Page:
Naughty Mountaineers
An Interview with Göran Kropp

Those who have read Jon Krakauer's Into Thin Air know Göran Kropp as the wacky Swede who showed up at the foot of Mount Everest in April '96 after dragging 240 pounds of gear 8,000 miles from Stockholm, via bicycle, just in time for the infamous summer of death.

See also...
... by Chris Koentges
... in the Scope section
... from December 2, 1999

Without Sherpa support or so much as a single breath of bottled oxygen, Kropp knocked off the greatest self-contained approach and climb in Everest history. I tracked down the candid mountaineer in a tiny Rocky Mountain village as he prepared to peddle his new book, Ultimate High: My Everest Odyssey, across North America. Among other topics, he was eager to discuss the karmic consequences of getting laid on Everest, and some of the false claims made by mountaineers over the past few years.

GETTINGIT: You've recently blown the whistle on a number of fraudulent ascents that the climbing community has tried to keep under wraps. Who's the most notorious?

GÖRAN KROPP [slow Swedish brogue]: Oh, yes. The Slovenian team. We have a big argument because they say that they can prove that they have been on the summit. OK, let me see that. And they don't send me anything -- because I know what happened, and I hate that because I think that the climber, you rely on him... If you cannot trust him who is holding your life in your hands then everything for me is missed.

GI: Have climbers praised you for this?

GK: Yes, some of them. And some have not done it because they think that this put climbers into bad, you know.

GI: How about base camp in '96? Were there people who lied about skills they didn't have?

GK: You feel who are really climbers, you know. Ed Viesturs, he would never do anything like that. Scott Fischer -- never. Rob Hall, David Breashears, you know, they are real climbers, and you feel it immediately.

GI: And the South Africans?

GK [Cringes]: I was amazed to see them there... One girl, she come to us and she wondered what crampons was for. She had never seen them! "What is this with all this spikes? What do you do with that?"

I said, "Crampons. You put them under your shoes."

And then when they were trying to climb on the small ice hills, one of them didn't know that you should have an inner shoe, so he has climbed with a plastic boot ... and he went up four meters and he hadn't knotted himself in. And up there he started shaking and then he fall down four meters and got knocked unconscious ... and they were screaming at each other and everything. It was too much. I think after '96, I felt like this is not what I want to do, you know, being around in this kind of circus ring.

GI: Do they have less right to be up there?

GK: Oh, it's up to them. I mean, they don't value their life so much. I think in the end that's what it's about -- your life. If you're prepared then you take a low risk. If you're not prepared you take a very high risk. And if your life isn't so valuable: "OK, let's go to Everest without any preparations, no problem." Maybe you die, maybe you cut off your arm or whatever.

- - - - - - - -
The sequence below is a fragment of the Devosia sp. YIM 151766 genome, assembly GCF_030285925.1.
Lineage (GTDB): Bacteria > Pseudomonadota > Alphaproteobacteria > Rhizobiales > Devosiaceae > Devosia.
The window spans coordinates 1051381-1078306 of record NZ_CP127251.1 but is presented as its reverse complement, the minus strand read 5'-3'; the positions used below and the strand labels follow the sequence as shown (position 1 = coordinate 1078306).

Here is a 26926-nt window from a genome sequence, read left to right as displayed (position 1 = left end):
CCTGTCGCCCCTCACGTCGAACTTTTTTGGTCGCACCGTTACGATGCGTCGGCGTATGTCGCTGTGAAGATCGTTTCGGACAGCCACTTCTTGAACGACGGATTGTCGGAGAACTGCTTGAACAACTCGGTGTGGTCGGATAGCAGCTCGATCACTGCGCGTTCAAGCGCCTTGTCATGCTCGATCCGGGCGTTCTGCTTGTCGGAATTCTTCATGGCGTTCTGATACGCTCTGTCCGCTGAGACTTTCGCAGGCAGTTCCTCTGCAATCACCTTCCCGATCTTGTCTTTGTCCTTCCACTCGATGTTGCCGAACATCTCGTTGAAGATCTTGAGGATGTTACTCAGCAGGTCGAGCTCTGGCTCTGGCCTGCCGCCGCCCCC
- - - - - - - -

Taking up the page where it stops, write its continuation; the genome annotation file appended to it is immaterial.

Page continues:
GI: Is that how high altitude karma works?

GK: Yeah. I think so. I felt that the mountain was angry almost. So many things happen and people did not respect it and they had party down in the base camp before. They already celebrated a victory before they should do the summit attempt!

GI: What really upset the Sherpas that year?

GK: It was so many people who had an "interesting" relationship all over. And you can't count who was doing what with whom. It was so complicated.

GI: Like who?

GK: I think... ummm... maybe 20 percent of the base camp were playing around with each other.

GI: Like all at once?

GK: Yeah, there was so much happening. The girls who were there, they were really, you know, hownted.

GI: Really what?

GK: Hownted.

GI: Oh, hunted.

GK: Yeah, hownted.

GI: Who was doing the... hownting?

GK: I can't tell you about that... There was a lot of people who had a nice feeling.

GI: How did you get along with Sandy Pittman?

GK: Actually, I did not know her at all before Everest. I met her down in Namche Bazaar the first time. And first time, you know, she acted a little bit like she owned the place, she was like, "What are you?"

"Swedish expedition."

"Oh, psh."

And then I had met her on the way down from the accident and she was very strange. I think she was shocked [in shock] ... I had my own thing to think about. I tried to stay out of the other expeditions.

GI: How did those expeditions get along?

GK [Laughing]: It was a funny place. You put up a small village out in nowhere with a lot of people from all over the world in the same place and then you should act together. It's very interesting. War criminals and all of the South Africans and the Russian guy and belly cord man and God knows who all turn up there.

GI: Belly cord man?

GK: Thierry Renard was his name. He was there fourth time with glass bottle with [his son's umbilical cord preserved in formaldehyde] inside and tried to put it up on top. It was crazy, you know.

GI: Did you see it up there?

GK [Mischievous grin]: No. I searched for it very hard, but I didn't find it.

GI: Did you leave anything?

GK: No. Nothing. I think it's enough stuff up there.

GI: What were the stupider items?

GK [Long exhale]: I just saw photos, pitons... some hair. Somebody placed their hair up there! Name tags...

GI: ... $200,000 necklace ...[Pittman is rumored to have left a $200,000 piece of jewelry made by Barry Kieselstein-Cord on the summit]

GK [The mischievous grin broadens]: Yah! I tried to find that.

GI: No luck?

GK: No.

GI: Too bad.

Chris Koentges is about to launch an expedition up a pretty big knoll behind his house. For five bucks he'll leave your umbilical cord on the summit.